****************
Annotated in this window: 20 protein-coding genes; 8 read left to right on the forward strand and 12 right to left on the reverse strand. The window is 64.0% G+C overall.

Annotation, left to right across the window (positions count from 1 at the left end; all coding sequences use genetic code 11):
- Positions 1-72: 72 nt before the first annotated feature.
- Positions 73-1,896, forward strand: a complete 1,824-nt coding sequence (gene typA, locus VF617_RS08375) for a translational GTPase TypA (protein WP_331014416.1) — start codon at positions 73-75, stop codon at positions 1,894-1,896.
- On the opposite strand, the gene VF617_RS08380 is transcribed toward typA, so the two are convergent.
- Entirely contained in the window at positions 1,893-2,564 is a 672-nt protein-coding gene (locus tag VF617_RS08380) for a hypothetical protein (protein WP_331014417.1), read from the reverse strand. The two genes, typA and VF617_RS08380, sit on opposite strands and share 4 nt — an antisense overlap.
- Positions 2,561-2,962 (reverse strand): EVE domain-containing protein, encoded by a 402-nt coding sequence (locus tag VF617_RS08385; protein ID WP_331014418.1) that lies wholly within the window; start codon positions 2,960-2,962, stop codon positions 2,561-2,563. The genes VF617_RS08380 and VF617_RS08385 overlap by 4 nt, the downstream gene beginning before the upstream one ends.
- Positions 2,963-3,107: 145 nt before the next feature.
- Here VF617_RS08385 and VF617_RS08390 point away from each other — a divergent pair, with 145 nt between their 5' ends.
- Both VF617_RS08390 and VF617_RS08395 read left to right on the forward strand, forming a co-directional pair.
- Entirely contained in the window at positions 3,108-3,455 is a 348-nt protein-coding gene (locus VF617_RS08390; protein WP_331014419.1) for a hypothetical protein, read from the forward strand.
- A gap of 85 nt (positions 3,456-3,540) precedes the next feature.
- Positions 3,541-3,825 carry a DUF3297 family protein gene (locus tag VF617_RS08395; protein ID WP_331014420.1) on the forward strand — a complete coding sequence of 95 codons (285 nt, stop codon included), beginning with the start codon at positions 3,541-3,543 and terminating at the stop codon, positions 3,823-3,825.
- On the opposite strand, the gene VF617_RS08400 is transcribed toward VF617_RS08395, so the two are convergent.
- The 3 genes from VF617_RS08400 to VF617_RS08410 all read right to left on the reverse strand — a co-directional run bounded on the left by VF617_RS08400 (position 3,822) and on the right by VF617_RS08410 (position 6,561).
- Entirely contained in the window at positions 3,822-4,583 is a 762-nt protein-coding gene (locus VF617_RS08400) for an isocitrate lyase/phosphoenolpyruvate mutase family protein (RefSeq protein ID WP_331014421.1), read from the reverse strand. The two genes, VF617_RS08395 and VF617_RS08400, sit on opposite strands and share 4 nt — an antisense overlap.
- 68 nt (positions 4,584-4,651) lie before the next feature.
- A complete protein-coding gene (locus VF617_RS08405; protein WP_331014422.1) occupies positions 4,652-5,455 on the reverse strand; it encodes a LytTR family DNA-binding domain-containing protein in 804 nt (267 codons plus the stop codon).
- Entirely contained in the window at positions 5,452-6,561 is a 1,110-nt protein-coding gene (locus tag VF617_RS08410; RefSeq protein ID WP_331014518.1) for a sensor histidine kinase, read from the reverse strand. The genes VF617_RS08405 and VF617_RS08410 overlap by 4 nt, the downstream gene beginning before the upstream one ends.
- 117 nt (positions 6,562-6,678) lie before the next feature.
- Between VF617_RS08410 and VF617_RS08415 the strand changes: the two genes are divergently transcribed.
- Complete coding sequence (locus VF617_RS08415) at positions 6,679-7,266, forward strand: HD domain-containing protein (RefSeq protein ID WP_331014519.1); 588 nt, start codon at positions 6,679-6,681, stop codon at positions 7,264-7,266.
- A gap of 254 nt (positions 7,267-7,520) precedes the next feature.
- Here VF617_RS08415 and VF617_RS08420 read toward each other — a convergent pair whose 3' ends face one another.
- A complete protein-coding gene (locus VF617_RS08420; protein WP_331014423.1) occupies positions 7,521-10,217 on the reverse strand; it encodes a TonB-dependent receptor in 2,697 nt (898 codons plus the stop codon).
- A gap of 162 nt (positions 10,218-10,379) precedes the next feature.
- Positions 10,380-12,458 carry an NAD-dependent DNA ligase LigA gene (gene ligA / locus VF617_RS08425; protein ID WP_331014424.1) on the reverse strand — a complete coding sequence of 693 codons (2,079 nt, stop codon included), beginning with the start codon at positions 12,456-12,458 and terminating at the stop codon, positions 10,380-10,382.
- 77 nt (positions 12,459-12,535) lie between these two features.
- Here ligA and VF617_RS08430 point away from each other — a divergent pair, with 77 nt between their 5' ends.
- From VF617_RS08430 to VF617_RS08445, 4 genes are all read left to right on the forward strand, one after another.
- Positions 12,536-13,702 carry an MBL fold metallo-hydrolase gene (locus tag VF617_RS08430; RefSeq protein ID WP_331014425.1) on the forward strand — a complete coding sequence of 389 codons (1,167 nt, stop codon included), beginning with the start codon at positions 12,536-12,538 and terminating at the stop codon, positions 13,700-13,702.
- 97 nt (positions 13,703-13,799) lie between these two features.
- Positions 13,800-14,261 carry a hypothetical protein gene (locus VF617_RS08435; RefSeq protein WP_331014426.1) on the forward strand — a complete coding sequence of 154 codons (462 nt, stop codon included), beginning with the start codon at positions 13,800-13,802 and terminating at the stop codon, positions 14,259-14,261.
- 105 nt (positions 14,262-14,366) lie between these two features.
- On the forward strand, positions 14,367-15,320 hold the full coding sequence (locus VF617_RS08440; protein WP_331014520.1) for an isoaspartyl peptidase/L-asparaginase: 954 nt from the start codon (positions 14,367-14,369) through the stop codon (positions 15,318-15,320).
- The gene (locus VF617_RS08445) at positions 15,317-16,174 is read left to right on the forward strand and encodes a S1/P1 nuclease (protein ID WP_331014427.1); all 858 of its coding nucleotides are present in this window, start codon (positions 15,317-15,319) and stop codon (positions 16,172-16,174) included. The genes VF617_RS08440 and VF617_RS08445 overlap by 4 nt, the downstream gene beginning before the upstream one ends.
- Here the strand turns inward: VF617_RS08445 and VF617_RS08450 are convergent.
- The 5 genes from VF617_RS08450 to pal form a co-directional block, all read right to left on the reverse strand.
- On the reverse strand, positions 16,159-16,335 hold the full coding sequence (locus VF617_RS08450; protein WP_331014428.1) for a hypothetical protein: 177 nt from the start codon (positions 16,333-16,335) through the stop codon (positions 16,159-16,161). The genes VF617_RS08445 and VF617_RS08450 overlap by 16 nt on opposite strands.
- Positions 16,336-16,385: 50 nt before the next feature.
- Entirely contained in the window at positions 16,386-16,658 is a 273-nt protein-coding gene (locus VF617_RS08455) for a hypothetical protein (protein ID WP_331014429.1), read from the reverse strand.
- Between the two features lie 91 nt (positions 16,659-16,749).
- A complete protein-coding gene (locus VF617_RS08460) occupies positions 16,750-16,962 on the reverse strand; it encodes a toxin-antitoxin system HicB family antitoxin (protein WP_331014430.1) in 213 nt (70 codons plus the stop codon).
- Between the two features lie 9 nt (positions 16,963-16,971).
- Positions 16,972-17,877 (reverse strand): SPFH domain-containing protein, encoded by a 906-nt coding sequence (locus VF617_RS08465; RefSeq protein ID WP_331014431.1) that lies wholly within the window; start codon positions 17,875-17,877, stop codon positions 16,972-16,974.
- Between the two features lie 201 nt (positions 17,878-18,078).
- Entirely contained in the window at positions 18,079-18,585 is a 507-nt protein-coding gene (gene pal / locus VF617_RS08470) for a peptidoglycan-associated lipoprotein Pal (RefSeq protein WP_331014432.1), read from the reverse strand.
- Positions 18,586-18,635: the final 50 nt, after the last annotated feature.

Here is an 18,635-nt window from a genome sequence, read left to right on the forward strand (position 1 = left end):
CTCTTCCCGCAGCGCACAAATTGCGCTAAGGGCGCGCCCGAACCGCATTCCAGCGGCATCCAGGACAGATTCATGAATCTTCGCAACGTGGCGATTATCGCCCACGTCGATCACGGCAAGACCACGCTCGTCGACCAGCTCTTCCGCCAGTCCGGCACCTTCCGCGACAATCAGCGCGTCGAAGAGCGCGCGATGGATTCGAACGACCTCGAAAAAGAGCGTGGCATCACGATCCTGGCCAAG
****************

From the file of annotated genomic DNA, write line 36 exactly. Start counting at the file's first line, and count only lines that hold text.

- The gene (locus VF617_RS08445) at positions 15,317-16,174 is read left to right on the forward strand and encodes a S1/P1 nuclease (protein ID WP_331014427.1); all 858 of its coding nucleotides are present in this window, start codon (positions 15,317-15,319) and stop codon (positions 16,172-16,174) included. The genes VF617_RS08440 and VF617_RS08445 overlap by 4 nt, the downstream gene beginning before the upstream one ends.